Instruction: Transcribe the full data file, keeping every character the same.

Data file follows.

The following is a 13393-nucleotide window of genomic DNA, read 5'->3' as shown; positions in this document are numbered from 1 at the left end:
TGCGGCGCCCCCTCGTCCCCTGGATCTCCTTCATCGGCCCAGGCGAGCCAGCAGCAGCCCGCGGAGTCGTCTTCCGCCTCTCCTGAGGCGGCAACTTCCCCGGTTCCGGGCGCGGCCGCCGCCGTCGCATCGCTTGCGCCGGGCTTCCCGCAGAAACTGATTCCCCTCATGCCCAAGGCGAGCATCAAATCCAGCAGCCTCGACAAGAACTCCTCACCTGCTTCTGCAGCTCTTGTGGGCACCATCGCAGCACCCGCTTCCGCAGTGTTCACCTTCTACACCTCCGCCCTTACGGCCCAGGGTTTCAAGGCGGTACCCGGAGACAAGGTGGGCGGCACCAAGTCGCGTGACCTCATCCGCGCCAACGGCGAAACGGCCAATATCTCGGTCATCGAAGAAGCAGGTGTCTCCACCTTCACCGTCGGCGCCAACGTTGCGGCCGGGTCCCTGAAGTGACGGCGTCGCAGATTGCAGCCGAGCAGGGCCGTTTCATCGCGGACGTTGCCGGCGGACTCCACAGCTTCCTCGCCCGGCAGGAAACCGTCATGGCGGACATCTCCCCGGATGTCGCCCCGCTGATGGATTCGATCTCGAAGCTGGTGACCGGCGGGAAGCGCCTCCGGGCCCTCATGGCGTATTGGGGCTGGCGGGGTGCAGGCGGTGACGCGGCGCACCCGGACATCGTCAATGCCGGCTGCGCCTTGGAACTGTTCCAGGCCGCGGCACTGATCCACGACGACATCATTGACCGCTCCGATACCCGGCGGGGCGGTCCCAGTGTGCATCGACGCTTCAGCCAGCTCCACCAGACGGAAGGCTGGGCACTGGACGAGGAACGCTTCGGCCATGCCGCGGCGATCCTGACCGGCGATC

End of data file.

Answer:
The following is a 13393-nucleotide window of genomic DNA, read 5'->3' as shown; positions in this document are numbered from 1 at the left end:
TGCGGCGCCCCCTCGTCCCCTGGATCTCCTTCATCGGCCCAGGCGAGCCAGCAGCAGCCCGCGGAGTCGTCTTCCGCCTCTCCTGAGGCGGCAACTTCCCCGGTTCCGGGCGCGGCCGCCGCCGTCGCATCGCTTGCGCCGGGCTTCCCGCAGAAACTGATTCCCCTCATGCCCAAGGCGAGCATCAAATCCAGCAGCCTCGACAAGAACTCCTCACCTGCTTCTGCAGCTCTTGTGGGCACCATCGCAGCACCCGCTTCCGCAGTGTTCACCTTCTACACCTCCGCCCTTACGGCCCAGGGTTTCAAGGCGGTACCCGGAGACAAGGTGGGCGGCACCAAGTCGCGTGACCTCATCCGCGCCAACGGCGAAACGGCCAATATCTCGGTCATCGAAGAAGCAGGTGTCTCCACCTTCACCGTCGGCGCCAACGTTGCGGCCGGGTCCCTGAAGTGACGGCGTCGCAGATTGCAGCCGAGCAGGGCCGTTTCATCGCGGACGTTGCCGGCGGACTCCACAGCTTCCTCGCCCGGCAGGAAACCGTCATGGCGGACATCTCCCCGGATGTCGCCCCGCTGATGGATTCGATCTCGAAGCTGGTGACCGGCGGGAAGCGCCTCCGGGCCCTCATGGCGTATTGGGGCTGGCGGGGTGCAGGCGGTGACGCGGCGCACCCGGACATCGTCAATGCCGGCTGCGCCTTGGAACTGTTCCAGGCCGCGGCACTGATCCACGACGACATCATTGACCGCTCCGATACCCGGCGGGGCGGTCCCAGTGTGCATCGACGCTTCAGCCAGCTCCACCAGACGGAAGGCTGGGCACTGGACGAGGAACGCTTCGGCCATGCCGCGGCGATCCTGACCGGCGATC